In The News

Healthy Soil for Trees

March 30, 2016 by Hugh Darlington, ISA Certified Arborist PD-039
Zack Johnson uses the air spade tool as part of the root invigoration process.

The ideal environment for trees to thrive in is their natural element — a woodland setting with leaves decomposing under the canopy, making the soil loamy with lots of organic matter and microorganisms.

Unfortunately for trees, the environment around our homes is often dominated by turf. Each fall, all the leaves are quickly removed so that, after many years, the soil is starved of natural nutrients. Often, the ground is severely compacted by foot traffic and heavy lawn mowers. Throw in a couple of construction projects, a Fios line and a trench for the new generator, and an extremely stressful soil environment is created for our tree canopy.

The good news is that we have proven techniques to help. In addition to injecting liquid fertilizer and organic soil conditioners, we also perform vertical mulching and root invigoration of the soil under trees.

Vertical mulching is the process of drilling holes under the drip line of trees with a 2.5-inch diameter auger. We drill holes up to 18 inches deep at about two-foot intervals under the entire canopy. The holes alone are beneficial: oxygen can enter the soil, gases can escape, and soil moisture levels in the upper profiles of the soil can be improved. We fill the holes with a combination of Bio-Char charcoal and a compost blend we purchase in Lancaster. These two  products energize the soil in different ways. The compost blend increases microbiotic activity and suppresses some aggressive root and stem fungi that attack the roots of trees and shrubs. The Bio-Char is organic matter that is not fertilizer — it acts as a soil invigorator. The combination of compost and Bio-Char quickly provides a powerful soil therapy that gives plants an exponential energy boost.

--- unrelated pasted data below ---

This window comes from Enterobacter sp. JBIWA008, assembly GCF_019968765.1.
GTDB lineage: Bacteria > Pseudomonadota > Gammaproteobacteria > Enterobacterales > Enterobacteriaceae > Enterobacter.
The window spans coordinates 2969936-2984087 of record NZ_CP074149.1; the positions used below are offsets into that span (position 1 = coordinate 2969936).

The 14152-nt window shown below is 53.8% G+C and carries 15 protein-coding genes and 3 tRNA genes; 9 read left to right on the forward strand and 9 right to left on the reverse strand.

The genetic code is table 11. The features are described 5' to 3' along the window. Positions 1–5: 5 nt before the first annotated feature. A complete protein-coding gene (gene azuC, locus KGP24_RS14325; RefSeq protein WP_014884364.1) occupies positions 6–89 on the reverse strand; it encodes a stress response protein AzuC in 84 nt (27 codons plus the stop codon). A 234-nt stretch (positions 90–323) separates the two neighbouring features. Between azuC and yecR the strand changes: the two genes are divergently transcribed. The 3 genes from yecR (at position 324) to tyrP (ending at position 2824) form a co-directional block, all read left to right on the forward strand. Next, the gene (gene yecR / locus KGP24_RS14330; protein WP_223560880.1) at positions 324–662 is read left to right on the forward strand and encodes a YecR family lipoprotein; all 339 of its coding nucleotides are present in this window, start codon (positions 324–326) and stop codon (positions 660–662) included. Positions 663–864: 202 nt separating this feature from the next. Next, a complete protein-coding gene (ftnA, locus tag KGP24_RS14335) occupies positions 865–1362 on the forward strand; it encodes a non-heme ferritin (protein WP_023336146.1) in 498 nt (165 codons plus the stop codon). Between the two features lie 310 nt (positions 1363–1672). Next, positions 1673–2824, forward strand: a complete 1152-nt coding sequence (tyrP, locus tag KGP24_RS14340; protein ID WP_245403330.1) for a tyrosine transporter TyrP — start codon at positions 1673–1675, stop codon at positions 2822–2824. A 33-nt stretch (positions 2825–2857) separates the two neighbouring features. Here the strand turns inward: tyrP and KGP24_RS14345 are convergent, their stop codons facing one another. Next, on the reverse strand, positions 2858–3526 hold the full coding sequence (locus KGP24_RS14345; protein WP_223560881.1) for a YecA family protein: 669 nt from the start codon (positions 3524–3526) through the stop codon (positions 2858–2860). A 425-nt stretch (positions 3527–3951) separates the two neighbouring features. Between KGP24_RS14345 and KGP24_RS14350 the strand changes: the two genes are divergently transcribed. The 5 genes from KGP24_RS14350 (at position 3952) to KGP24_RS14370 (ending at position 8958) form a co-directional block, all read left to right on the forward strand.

Zack Johnson adds compost and Bio-Char to the root zone of a weeping European beech tree.

Root invigoration takes vertical mulching to the next level. In this process, we use a tool called an air-spade to churn the dirt into a fluffy, pliable medium. The air-spade produces high-velocity air that does not damage roots and enables us to blend the existing soil with our compost blend and Bio-Char. Rather than drill individual holes, we churn an area as large as possible under the tree or plant canopy. To finish the project, we mulch and then drench the critical root zone with Kick root stimulant. Our goal is to increase the capacity of soil to function as a vital living ecosystem. 

We are happy to discuss these processes with you and make recommendations based on your individual landscape and soil conditions.

This article originally appeared in the Spring 2016 newsletter - John B. Ward & Co. Timely Tree Tips


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